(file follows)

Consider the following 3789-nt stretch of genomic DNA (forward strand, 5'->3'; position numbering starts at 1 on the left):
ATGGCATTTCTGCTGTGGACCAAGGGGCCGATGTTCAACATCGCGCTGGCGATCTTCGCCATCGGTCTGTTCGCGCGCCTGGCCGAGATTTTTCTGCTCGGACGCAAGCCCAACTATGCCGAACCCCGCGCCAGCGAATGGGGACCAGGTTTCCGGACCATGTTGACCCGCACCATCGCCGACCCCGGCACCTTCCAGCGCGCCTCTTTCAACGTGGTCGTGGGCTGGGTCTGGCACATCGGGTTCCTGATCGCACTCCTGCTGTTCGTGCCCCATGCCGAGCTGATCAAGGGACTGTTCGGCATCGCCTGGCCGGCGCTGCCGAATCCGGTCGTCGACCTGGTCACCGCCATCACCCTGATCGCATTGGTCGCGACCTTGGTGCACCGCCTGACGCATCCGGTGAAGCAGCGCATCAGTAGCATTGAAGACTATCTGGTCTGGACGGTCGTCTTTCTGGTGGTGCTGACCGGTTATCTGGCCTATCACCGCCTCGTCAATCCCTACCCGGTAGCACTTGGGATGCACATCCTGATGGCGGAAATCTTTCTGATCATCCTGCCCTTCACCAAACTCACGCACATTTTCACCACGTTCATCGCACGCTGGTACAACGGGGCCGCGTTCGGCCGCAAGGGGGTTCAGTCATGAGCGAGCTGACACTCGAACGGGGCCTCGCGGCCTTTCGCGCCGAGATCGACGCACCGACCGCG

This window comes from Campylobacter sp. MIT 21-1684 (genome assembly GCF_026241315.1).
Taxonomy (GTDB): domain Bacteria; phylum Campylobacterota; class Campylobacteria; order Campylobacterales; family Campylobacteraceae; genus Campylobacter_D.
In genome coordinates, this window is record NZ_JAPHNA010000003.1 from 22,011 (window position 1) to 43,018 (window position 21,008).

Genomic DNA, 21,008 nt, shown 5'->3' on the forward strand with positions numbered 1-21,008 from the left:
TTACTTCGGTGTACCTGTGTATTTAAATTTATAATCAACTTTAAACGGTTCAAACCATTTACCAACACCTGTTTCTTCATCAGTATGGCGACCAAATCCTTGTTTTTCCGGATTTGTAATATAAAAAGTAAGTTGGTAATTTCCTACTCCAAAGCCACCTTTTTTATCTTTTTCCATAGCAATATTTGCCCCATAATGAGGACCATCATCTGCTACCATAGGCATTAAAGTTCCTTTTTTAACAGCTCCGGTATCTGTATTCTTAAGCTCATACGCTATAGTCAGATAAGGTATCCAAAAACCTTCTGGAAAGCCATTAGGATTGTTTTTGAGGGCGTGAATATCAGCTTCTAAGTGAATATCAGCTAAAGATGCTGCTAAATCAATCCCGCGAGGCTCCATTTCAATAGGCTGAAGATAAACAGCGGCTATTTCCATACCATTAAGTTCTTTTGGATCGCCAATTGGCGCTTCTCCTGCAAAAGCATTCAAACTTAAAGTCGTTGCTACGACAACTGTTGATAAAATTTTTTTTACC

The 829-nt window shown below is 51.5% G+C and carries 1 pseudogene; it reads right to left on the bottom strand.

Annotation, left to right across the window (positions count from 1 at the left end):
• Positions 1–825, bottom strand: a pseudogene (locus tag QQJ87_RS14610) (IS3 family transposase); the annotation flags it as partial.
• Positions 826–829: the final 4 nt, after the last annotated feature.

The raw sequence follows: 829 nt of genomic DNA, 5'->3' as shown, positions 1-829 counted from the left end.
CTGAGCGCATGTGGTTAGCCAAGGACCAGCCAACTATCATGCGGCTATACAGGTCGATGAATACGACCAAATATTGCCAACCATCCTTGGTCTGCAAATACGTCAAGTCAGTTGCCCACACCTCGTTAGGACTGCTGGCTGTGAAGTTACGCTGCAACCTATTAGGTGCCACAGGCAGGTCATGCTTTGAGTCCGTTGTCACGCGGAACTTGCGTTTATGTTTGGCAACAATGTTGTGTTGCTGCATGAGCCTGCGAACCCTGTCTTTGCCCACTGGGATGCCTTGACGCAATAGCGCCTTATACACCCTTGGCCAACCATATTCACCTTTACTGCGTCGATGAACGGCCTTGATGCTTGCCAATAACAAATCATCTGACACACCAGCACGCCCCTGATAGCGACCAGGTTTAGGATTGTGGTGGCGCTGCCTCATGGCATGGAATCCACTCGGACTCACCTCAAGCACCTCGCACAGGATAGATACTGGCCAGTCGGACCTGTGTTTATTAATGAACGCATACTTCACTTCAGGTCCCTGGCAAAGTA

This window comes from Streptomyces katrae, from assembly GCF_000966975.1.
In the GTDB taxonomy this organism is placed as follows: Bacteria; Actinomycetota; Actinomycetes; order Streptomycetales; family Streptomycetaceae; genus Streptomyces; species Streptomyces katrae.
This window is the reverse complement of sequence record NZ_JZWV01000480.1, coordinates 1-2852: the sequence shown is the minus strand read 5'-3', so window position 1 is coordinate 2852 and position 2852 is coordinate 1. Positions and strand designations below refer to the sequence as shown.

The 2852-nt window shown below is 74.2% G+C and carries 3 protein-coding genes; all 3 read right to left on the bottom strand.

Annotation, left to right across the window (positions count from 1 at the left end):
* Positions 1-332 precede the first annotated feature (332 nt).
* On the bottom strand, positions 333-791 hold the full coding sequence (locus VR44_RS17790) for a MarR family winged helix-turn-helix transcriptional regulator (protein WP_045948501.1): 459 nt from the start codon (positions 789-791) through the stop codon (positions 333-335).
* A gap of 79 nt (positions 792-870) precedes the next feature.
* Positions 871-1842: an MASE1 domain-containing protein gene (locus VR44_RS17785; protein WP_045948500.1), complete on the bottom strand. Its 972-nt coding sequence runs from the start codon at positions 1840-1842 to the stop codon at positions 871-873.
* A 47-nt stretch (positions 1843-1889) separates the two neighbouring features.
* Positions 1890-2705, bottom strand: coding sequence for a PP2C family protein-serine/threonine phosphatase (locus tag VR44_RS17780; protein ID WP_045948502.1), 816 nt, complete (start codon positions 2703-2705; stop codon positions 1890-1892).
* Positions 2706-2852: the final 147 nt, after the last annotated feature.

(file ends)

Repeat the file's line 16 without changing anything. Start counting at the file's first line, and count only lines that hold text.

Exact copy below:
This window is the reverse complement of sequence record NZ_JZWV01000480.1, coordinates 1-2852: the sequence shown is the minus strand read 5'-3', so window position 1 is coordinate 2852 and position 2852 is coordinate 1. Positions and strand designations below refer to the sequence as shown.